The massive increase in cyberattacks and the rapid evolution of advanced criminal techniques requires every single business in any sector to take protective measures to strengthen its cyber perimeter and minimize risk. To deal with this peril, businesses must incorporate security measures and comply with security standards and regulations to improve their cybersecurity defenses for their assets, revenue, and reputation.
These are all proactive steps that a business must take as part of the initial lineup in the cybersecurity arena. Along with these protective measures, part of any sound cybersecurity practice must include crisis planning.
Crisis Management Fundamentals
A company is considered resilient if it can manage crises. To ensure resilience, effective crisis management must be understood, developed, deployed, and validated in the context of a range of disciplines, including business continuity and security management. This requires a forward-thinking, methodical strategy that builds structures, teaches people to operate within them, and is continuously, purposefully, and rigorously assessed and modified. The development of a crisis management capability must be a regular and continuous effort, proportional to the size and capabilities of an organization.
Crisis management in cybersecurity must not be confused with risk management. Risk management is the defensive strategies and measures that a business develops and takes to better protect its assets from cyberattacks. Crisis management deals with everything after a successful attack. It is the management of the event’s aftermath that tries to keep the “falling parts” united, to absorb the shockwave, and if properly executed, to be the lifesaver of the affected organization.
Why and when a crisis occurs
A crisis occurs when disruptive incidents, such as a cyberattack, cause immediate strategic implications. These can be malicious or negligent acts, or failure to deliver qualitative goods and services. Furthermore, a crisis occurs when poorly-managed incidents and business fluctuations are escalated to a point that has serious consequences for an organization’s revenue and reputation.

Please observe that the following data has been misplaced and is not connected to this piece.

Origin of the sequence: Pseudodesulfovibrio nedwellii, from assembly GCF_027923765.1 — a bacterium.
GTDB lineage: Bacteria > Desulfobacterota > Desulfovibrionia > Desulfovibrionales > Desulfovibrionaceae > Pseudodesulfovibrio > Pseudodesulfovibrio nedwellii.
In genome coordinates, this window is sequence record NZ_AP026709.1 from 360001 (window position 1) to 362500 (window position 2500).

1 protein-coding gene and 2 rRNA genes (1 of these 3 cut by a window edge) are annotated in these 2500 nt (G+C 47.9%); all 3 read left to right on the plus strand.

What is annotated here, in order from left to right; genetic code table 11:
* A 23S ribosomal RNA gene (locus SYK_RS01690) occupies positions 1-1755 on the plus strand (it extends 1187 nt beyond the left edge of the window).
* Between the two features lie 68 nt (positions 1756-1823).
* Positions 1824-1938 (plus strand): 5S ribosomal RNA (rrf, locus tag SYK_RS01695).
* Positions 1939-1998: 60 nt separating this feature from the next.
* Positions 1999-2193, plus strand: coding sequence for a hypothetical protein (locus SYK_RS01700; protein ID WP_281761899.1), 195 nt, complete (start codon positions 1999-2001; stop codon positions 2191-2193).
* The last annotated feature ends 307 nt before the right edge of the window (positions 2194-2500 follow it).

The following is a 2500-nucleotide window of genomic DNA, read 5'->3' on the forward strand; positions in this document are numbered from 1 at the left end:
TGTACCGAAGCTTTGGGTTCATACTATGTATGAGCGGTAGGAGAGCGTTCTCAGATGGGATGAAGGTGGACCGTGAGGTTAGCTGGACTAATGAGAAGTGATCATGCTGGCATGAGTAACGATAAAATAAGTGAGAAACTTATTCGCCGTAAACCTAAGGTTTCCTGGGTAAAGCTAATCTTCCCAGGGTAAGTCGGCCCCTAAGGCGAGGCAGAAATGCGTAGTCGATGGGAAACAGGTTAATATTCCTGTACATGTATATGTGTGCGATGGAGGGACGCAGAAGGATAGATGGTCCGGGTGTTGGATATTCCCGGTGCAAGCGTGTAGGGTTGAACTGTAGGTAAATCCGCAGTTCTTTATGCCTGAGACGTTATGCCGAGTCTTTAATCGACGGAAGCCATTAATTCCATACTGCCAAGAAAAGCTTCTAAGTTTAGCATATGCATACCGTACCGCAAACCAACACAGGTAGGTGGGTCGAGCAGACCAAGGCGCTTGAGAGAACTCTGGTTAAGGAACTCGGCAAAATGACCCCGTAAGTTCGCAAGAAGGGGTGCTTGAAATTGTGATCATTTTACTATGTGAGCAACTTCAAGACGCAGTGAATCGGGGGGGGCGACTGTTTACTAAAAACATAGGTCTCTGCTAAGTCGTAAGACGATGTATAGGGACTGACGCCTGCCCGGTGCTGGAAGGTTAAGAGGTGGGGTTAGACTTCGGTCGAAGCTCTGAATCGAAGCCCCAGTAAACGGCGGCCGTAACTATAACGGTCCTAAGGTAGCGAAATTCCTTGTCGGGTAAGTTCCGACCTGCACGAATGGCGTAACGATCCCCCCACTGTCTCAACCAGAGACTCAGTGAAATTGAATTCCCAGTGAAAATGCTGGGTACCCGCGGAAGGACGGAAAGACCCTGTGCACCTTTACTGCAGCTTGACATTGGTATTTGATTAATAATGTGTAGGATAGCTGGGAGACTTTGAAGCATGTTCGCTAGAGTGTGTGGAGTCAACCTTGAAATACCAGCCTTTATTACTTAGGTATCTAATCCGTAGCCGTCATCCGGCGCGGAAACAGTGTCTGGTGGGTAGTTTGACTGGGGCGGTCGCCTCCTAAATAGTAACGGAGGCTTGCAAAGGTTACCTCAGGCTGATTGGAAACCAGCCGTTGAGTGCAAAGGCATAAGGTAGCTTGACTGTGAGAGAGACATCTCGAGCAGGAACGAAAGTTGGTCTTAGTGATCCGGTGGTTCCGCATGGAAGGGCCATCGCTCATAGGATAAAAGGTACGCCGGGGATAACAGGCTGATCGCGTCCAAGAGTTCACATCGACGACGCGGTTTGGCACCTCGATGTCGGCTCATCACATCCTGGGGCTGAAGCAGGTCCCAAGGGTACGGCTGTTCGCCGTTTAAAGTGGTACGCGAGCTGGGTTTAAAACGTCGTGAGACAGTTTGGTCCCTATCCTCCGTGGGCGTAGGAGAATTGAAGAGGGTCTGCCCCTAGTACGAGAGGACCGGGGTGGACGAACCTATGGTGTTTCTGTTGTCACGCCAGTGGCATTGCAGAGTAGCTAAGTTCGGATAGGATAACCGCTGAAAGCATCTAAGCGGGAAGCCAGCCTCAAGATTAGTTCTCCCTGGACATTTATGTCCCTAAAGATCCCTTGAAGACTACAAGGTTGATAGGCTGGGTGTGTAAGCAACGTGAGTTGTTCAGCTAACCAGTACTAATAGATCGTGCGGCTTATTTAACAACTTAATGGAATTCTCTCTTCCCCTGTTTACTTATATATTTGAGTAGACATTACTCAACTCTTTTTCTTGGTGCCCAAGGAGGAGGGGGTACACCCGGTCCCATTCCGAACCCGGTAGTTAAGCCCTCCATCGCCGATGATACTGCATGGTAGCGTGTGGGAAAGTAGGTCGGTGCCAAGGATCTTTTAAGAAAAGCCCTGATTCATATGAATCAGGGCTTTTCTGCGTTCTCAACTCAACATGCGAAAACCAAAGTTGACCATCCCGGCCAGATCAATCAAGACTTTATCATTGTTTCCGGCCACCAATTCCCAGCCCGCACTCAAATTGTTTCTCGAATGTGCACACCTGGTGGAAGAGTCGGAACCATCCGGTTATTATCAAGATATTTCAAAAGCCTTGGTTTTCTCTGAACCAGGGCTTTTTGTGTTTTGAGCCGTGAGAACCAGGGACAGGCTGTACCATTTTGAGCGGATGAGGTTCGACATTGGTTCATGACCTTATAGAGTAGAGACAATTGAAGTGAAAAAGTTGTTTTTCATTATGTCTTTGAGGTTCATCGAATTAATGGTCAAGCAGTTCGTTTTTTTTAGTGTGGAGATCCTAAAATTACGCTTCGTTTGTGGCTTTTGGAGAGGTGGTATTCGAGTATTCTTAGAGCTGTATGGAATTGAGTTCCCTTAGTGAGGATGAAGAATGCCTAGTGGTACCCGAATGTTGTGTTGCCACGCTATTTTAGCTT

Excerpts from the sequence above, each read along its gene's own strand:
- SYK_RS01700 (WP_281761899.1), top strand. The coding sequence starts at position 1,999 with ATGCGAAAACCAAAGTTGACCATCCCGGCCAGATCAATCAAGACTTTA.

The incubation of these incidents over time that may lead to a crisis is a result of a lack of governance and management controls, poor, or no cybersecurity policy, overcomplicated processes ending up in “workaround” procedures, and flaws in supervision leading to “getting away with” undesirable behaviors. Peripherally, these problems can grow in a working environment that has been poisoned with an “us versus them” blame culture, and poor training that keeps cybersecurity awareness in a dormant state.
How Crisis Management can help
Crisis management prepares individuals for unanticipated events and situations in the company. It helps employees adjust well to sudden organizational changes. With relevant training, people can comprehend and evaluate the root causes of the crisis and cope with them in the best way possible.
Crisis management assists managers in developing methods to emerge from unclear situations, and in deciding on a future course of action. Furthermore, it enables managers to detect early indicators of a crisis, warn employees about the consequences, and take all necessary precautions. Essential features of a good crisis management plan include:
- Activities that help managers and employees analyze and understand events that might lead to crisis and uncertainty in the organization.
- Actions that allow personnel to respond effectively to changes in the organization's culture.
- Close coordination amongst the departments to overcome emergencies.
- Panic control and patience, proper and regular communication with the employees, clients, stakeholders, and the media.
- Realistic training.
- Ability to adapt well to changes and new situations.
Crisis leadership and decision-making for business continuity
To be able to implement an effective crisis capability, an organization must first invest in its personnel; people who are aware of crisis management, who can quickly analyze situations, set strategies, determine options, make decisions, and evaluate their impact.
Efficient crisis management needs staff who are able to share, support and implement top management’s vision, intentions, and policies, by applying the right resources in the right place, and at the right time. To succeed, a business must set processes to translate decisions into actions, evaluate those actions, and follow them up.